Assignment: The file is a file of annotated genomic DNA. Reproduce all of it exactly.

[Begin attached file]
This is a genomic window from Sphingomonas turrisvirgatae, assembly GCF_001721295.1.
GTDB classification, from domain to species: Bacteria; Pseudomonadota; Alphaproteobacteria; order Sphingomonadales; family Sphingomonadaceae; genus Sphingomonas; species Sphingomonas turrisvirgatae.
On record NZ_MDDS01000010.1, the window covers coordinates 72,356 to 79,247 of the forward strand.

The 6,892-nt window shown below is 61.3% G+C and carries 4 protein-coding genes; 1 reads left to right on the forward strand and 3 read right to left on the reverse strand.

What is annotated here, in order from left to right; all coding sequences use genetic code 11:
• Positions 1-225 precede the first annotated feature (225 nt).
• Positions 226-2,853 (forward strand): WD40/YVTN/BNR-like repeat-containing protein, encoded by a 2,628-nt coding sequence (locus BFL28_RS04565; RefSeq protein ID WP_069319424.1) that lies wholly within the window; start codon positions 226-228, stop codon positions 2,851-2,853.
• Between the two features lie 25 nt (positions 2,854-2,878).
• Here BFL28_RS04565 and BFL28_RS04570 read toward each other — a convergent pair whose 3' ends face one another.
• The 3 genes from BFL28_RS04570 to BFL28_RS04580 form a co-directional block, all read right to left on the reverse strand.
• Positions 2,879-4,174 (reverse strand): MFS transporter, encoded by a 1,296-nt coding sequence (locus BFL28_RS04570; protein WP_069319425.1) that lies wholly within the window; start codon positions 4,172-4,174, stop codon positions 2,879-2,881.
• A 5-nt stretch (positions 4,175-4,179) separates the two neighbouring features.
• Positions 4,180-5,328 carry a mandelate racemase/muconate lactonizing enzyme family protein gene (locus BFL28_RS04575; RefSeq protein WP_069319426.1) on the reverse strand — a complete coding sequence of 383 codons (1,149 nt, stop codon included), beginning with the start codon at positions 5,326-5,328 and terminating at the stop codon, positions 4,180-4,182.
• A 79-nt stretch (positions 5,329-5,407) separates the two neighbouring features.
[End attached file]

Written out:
This is a genomic window from Sphingomonas turrisvirgatae, assembly GCF_001721295.1.
GTDB classification, from domain to species: Bacteria; Pseudomonadota; Alphaproteobacteria; order Sphingomonadales; family Sphingomonadaceae; genus Sphingomonas; species Sphingomonas turrisvirgatae.
On record NZ_MDDS01000010.1, the window covers coordinates 72,356 to 79,247 of the forward strand.

The 6,892-nt window shown below is 61.3% G+C and carries 4 protein-coding genes; 1 reads left to right on the forward strand and 3 read right to left on the reverse strand.

What is annotated here, in order from left to right; all coding sequences use genetic code 11:
• Positions 1-225 precede the first annotated feature (225 nt).
• Positions 226-2,853 (forward strand): WD40/YVTN/BNR-like repeat-containing protein, encoded by a 2,628-nt coding sequence (locus BFL28_RS04565; RefSeq protein ID WP_069319424.1) that lies wholly within the window; start codon positions 226-228, stop codon positions 2,851-2,853.
• Between the two features lie 25 nt (positions 2,854-2,878).
• Here BFL28_RS04565 and BFL28_RS04570 read toward each other — a convergent pair whose 3' ends face one another.
• The 3 genes from BFL28_RS04570 to BFL28_RS04580 form a co-directional block, all read right to left on the reverse strand.
• Positions 2,879-4,174 (reverse strand): MFS transporter, encoded by a 1,296-nt coding sequence (locus BFL28_RS04570; protein WP_069319425.1) that lies wholly within the window; start codon positions 4,172-4,174, stop codon positions 2,879-2,881.
• A 5-nt stretch (positions 4,175-4,179) separates the two neighbouring features.
• Positions 4,180-5,328 carry a mandelate racemase/muconate lactonizing enzyme family protein gene (locus BFL28_RS04575; RefSeq protein WP_069319426.1) on the reverse strand — a complete coding sequence of 383 codons (1,149 nt, stop codon included), beginning with the start codon at positions 5,326-5,328 and terminating at the stop codon, positions 4,180-4,182.
• A 79-nt stretch (positions 5,329-5,407) separates the two neighbouring features.